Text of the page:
P……. text me as I was pressing the ‘publish’ button on my recently posted blog, Rules of Engagement.
“Would be throwing this book across the room if I didn’t have it on Kindle. Does it get any better? If you have stopped reading it so will I.xx P…….”
She refers to Traveller of the Century (Andreas Neuman) and, no word of a lie, I had just filed the photo of its cover under WordPress in my iPhoto library.
Me: ” I couldn’t start it.”
P:……. “Have you told N…….?”
Me: “it’s worse ‘cos she’s feeding us.”
Me: “I think you should continue reading and debrief me.”
P……. “I know. I will struggle on for a bit as a gesture of goodwill. It engaged me for a moment and then went scatological. If I keep reading I will share.”
Me: “What page are you on, have you met the organ grinder yet and is it he who has the toilet humour?
P……. “22, no and not sure.”
Page twenty two didn’t sound promising. In my copy there are 584 tightly print packed pages. But I have taken this interchange as a sign that, as someone who wants to write properly, I must use the material I have at my fingertips and not sugar coat my stories, blogs and articles. So, in a bow to honesty I am now going to tell you why J……. really left our reading group.
She did not move away. J……. left because of a two pronged flanking manoeuvre that caught all by surprise and eventually depleted our number by one.
The time: Christmas dinner/drinks. The venue: a nice London hotel. The drink: Cristal ( first bottle anyway). Attendance: full. Dress Code: elegant.
And the drinks went well. We’d booked a circular table for our supper, seating unallocated. As P……. pulls out her chair, she says, “I can’t sit here. I can’t sit next to you, J…….. I hate the smell of your perfume. It’ll make me ill.”
Where did that come from? Real housewives of Orange County we are not. Hands are shooting over mouths, shocked giggles.
J……., embarrassed, apologises and tries to move but she’s sort of jammed against the wall. Many hands drag on the table to make space for her. Arn’t we lucky it wasn’t OUR scent causing P……. to dry heave?
Cue P……. to say how stupid she’d been, didn’t mean it, meant perhaps, the centrepiece of daphne, japonica and holly but no.
“Really, I don’t know why but it’s making me queasy. I can’t sit here.”
We all scrabble and shuffle to accomodate. Stabs at humour, desperate eye catching and flapping of hands at the errant waiter who hasn’t brought our drinks yet. To the cries of, “I’ll find him”, “No, let me go”, “I’m closer”, P……. closes in with a third barrage as if trying, by repetition, to convince the sane and unstinky at the table that we should agree with her and banish J……. to the boot room.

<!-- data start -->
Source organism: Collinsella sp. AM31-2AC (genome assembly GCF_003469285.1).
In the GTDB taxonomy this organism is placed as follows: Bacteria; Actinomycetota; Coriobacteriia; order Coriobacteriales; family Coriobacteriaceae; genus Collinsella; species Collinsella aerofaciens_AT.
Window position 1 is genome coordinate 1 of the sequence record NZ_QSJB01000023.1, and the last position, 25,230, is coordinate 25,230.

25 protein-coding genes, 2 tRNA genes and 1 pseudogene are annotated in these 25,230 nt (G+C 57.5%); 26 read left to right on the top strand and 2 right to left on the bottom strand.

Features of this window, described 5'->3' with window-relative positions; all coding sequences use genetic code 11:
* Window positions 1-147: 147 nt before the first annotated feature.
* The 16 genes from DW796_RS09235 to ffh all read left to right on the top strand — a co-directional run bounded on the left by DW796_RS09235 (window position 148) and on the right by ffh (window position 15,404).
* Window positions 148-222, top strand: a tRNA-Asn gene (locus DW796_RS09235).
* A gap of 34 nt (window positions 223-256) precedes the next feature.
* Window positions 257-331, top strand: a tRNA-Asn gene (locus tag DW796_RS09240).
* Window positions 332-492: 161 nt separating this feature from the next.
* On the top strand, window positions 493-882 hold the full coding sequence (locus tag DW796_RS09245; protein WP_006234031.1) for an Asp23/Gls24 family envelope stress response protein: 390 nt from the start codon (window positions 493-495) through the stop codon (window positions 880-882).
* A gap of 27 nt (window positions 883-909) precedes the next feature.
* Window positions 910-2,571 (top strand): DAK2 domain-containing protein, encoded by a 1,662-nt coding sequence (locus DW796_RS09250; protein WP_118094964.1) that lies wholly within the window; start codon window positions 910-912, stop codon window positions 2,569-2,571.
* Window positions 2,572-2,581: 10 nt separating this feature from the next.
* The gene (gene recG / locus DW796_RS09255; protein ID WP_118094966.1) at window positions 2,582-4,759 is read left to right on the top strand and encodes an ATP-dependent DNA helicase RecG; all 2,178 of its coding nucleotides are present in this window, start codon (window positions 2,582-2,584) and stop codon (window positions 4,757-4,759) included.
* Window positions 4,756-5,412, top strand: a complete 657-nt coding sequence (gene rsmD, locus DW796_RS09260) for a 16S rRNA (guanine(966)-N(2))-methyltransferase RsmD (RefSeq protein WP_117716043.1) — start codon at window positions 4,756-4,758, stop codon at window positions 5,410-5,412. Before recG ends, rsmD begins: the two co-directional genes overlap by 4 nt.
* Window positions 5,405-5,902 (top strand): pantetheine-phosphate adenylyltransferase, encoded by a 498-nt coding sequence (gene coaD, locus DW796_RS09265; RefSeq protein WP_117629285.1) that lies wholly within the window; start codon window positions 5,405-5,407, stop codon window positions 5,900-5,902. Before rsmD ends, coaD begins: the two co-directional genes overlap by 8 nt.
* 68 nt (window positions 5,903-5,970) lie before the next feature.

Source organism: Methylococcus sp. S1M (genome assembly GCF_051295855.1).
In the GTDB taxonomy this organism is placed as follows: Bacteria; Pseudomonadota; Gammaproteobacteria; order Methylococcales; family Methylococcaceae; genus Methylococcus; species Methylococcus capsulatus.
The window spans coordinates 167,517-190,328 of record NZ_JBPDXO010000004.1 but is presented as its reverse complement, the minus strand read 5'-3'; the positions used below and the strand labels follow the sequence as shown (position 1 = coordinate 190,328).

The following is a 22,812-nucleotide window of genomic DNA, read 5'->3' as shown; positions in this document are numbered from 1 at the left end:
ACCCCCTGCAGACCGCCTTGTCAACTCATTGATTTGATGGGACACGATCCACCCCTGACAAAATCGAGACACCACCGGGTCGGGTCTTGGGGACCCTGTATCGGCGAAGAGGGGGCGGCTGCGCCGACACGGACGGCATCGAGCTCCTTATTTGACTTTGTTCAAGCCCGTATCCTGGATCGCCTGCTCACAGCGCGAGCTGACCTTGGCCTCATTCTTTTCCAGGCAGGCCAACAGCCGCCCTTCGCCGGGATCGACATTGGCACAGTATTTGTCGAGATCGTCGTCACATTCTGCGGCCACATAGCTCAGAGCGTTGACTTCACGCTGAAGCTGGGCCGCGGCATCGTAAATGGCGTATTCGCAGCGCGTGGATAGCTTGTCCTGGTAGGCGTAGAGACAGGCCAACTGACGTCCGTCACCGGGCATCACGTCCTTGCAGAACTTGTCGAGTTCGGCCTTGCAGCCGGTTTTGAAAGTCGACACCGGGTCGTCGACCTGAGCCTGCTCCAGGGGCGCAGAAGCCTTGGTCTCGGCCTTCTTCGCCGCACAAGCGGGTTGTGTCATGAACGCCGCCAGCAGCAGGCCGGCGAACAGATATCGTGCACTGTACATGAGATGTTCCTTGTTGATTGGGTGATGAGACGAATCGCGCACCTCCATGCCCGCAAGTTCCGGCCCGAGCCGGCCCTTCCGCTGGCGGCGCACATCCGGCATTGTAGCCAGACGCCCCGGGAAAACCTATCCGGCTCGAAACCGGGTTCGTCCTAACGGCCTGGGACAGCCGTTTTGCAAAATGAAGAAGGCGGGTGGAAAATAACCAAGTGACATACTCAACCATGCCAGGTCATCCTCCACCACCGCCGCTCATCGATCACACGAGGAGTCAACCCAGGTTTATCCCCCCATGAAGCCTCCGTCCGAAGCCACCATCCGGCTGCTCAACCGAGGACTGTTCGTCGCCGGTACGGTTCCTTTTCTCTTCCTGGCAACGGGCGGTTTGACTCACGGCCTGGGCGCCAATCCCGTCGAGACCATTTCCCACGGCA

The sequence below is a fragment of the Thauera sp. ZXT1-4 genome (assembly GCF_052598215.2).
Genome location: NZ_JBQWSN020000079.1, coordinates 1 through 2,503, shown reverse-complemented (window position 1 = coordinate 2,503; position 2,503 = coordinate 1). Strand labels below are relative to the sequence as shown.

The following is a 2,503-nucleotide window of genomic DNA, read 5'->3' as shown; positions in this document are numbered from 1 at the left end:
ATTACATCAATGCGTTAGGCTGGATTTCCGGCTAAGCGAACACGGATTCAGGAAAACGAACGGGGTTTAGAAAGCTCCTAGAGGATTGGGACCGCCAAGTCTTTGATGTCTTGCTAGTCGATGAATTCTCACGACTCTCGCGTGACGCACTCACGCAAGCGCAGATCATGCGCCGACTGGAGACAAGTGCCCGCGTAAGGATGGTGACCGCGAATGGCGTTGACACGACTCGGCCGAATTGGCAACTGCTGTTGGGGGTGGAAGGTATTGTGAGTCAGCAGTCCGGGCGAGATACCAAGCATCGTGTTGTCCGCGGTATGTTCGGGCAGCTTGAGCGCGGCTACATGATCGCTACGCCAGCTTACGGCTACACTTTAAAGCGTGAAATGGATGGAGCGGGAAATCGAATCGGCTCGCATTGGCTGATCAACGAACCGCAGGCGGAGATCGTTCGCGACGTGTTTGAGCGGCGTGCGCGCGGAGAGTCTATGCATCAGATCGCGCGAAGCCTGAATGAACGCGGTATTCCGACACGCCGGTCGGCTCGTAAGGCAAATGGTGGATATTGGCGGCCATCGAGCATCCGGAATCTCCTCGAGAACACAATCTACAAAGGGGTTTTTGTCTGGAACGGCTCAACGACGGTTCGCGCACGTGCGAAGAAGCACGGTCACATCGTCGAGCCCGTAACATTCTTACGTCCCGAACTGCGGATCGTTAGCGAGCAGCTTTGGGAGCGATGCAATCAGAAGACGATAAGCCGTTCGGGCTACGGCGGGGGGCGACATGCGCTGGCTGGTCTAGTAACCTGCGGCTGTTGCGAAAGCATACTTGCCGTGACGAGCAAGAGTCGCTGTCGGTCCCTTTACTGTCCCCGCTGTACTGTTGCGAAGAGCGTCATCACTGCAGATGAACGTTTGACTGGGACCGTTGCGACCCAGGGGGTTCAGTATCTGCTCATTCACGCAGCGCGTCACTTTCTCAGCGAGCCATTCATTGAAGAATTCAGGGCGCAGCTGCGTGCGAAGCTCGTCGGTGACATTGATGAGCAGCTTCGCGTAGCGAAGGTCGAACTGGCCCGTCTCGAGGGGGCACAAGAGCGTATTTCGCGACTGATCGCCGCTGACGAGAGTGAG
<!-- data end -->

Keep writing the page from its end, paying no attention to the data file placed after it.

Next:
Season of good cheer. Awkward.
J……. did not leave the reading group that night. Hasty affirmations in the ladies’ lavatory improved her mood and we went on to read I Think This Much is True (Wally Lamb), The Corrections (Jonathan Franzen) and The English Passengers (Matthew Kneale) before it was J…….’s turn to be hostess and her regular absences truly noted.
For five of us, her reluctance to provide book, date, time or venue was confusing. She had gone deep cover and the mixed messages we were getting seemed something Bletchley Park needed to crack. We hoped for a deus ex machina to move the plot along. But the devil, it seemed, was on the high road and one of our circle held the code busting key. Pincer tactics had already been deployed and J……. was no longer one of us.
Rewind three months, in fact to the week before Christmas.
Realising she had done something wrong, P……. bought a big bunch of yuletide blooms (this strategy had worked previously for her – see Rules of Engagement) and set off to to her victim’s home, well before dinner, to make things right.
It didn’t go well. J……. greeted our bearer of gifts on her doorstep squiffy, barely able to stand straight or string five coherent words together. Apparently, she even took a moment to recognise P……. so in her cups was she.
Awkward times two.
P……. tells me she beat a hasty retreat, berating herself like a madwoman all the way home. Unable to share this further disaster she kept her secret, expressing as much surprise as the rest at J…….’s disappearance.
Finally she has ‘fessed up to the second prong and still includes J……. on emails in case she ever wants to return. I choose not to, thinking that bad memories do not need regular reinforcement although I would always welcome her back and enjoy a spirited conversation on, perhaps, Allure versus Shalimar, Chardonnay v Sauvignon Blanc and, last but not least, our book of the month.
P……., while reading my previous blog, you told me I wouldn’t dare write the truth about J…….’s departure.
I’ll take your dare.